But what I AM saying is that New York (and Chicago, and Boston, and San Francisco, and Dallas...) are REAL parts of America, too. And that we're often much nicer and more pleasant in terms of respecting our fellow human beings. And you can't disenfranchise us by saying that we're not. Many of us, like myself, came from what McCain is calling "real America" (which, by the way, I read as white, uneducated America), and we left because we didn't like that those places had no opportunities for us. We could not grow and thrive there either financially or intellectually, because those places are very limited in the experiences that they offer. We knew that there was more out there, and that the "more" is available where the population is larger and more diverse.

Places like my hometown are "real" America, too. But they aren't to be glorified. They aren't any better than New York. For the people who choose to live there, they offer something more than New York: families, jobs, lower costs of living, a different style of living. But they aren't some special piece of heaven, either. They have nasty sides, and if you've lived in a place like this, you know that the nasty parts are NOT few and far in between. Low levels of education and global awareness are not something to be celebrated. Ignorance isn't something to be celebrated. Associating an entire religion followed by 1-1.8 billion members with "terrorism" isn't something to be celebrated. Automatically associating brown people who have funny names with said religion and terrorism isn't something that's "folksy" or "charming", either.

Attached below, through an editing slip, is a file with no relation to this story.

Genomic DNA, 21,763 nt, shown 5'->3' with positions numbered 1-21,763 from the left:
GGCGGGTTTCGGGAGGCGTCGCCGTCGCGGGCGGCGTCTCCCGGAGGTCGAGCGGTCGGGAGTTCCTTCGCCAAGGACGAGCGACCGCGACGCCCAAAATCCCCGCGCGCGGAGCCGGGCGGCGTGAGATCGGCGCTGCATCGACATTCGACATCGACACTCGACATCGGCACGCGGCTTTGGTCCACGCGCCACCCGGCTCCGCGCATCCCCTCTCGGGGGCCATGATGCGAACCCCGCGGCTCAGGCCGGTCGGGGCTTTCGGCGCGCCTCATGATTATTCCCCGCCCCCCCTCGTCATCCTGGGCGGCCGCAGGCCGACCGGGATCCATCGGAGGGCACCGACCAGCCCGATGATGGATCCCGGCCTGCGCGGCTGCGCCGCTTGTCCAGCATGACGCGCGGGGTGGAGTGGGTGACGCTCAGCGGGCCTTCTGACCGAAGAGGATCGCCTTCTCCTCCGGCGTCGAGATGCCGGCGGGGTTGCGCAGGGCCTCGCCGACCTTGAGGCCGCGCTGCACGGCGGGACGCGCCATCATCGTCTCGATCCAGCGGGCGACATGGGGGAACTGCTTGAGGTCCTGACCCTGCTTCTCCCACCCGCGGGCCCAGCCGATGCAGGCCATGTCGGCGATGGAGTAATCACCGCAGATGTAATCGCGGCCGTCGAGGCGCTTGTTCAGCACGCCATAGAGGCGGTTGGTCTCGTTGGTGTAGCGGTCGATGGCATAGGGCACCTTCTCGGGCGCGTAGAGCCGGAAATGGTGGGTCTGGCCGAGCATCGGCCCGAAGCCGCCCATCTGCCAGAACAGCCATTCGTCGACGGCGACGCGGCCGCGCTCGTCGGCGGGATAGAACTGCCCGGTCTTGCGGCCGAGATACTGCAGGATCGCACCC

McCain and Palin are insulting EVERYONE in America when they claim that people from small-towns are "real" and "patriotic" and "love their country the most." I'm real, too, and so is my vote. Patriotic shouldn't mean "unquestioning, die-hard fan of war and the current administration." To love one's country shouldn't mean "I have a yellow ribbon on the back of my truck." Loving one's country means questioning the government, questioning the status quo, and actually giving a shit about EVERYONE who lives here, including non-whites, immigrants, and people with diverse backgrounds. Loving one's country DOESN'T mean only loving the white parts, or the male parts, or the Christian parts, or the 4-person nuclear family parts.

To the people in small-town America: When McCain and Palin tell these things to you, they are diminishing and dismissing the problems that you face. They are ignoring your underfunded schools. They are dismissing the social ills that chill your community. They are underestimating the problems that you face in accessing good jobs and healthcare. They are making you into some sort of magical, mythical being: The strong farmer, the wise factory-worker. They are boxing you in and trying to woo you with vague rhetoric. They are trying to tell you that you love this country the most, so that you will be content and follow them wherever they go. But you have problems, don't you? And you shouldn't be content, should you?

There are 8 million people in New York, 3.8 million in Los Angeles, 3 million in Chicago, 1.2 million in Dallas, and 223,000 in New Orleans. Those people are real. Those votes are real. Attention must be paid.


Herding Cats said...

Amazing blog. I grew up in LA (and still reside here) and I always wonder about the magical small towns that McCain emphasizes. To say that people in small towns matter more or are more "American" than those of us in a large city is plain obnoxious. I could not have written a better piece on this issue. Thanks!

Lucy said...

Very well written and quite moving!

Sator Arepo said...

Very, very good post.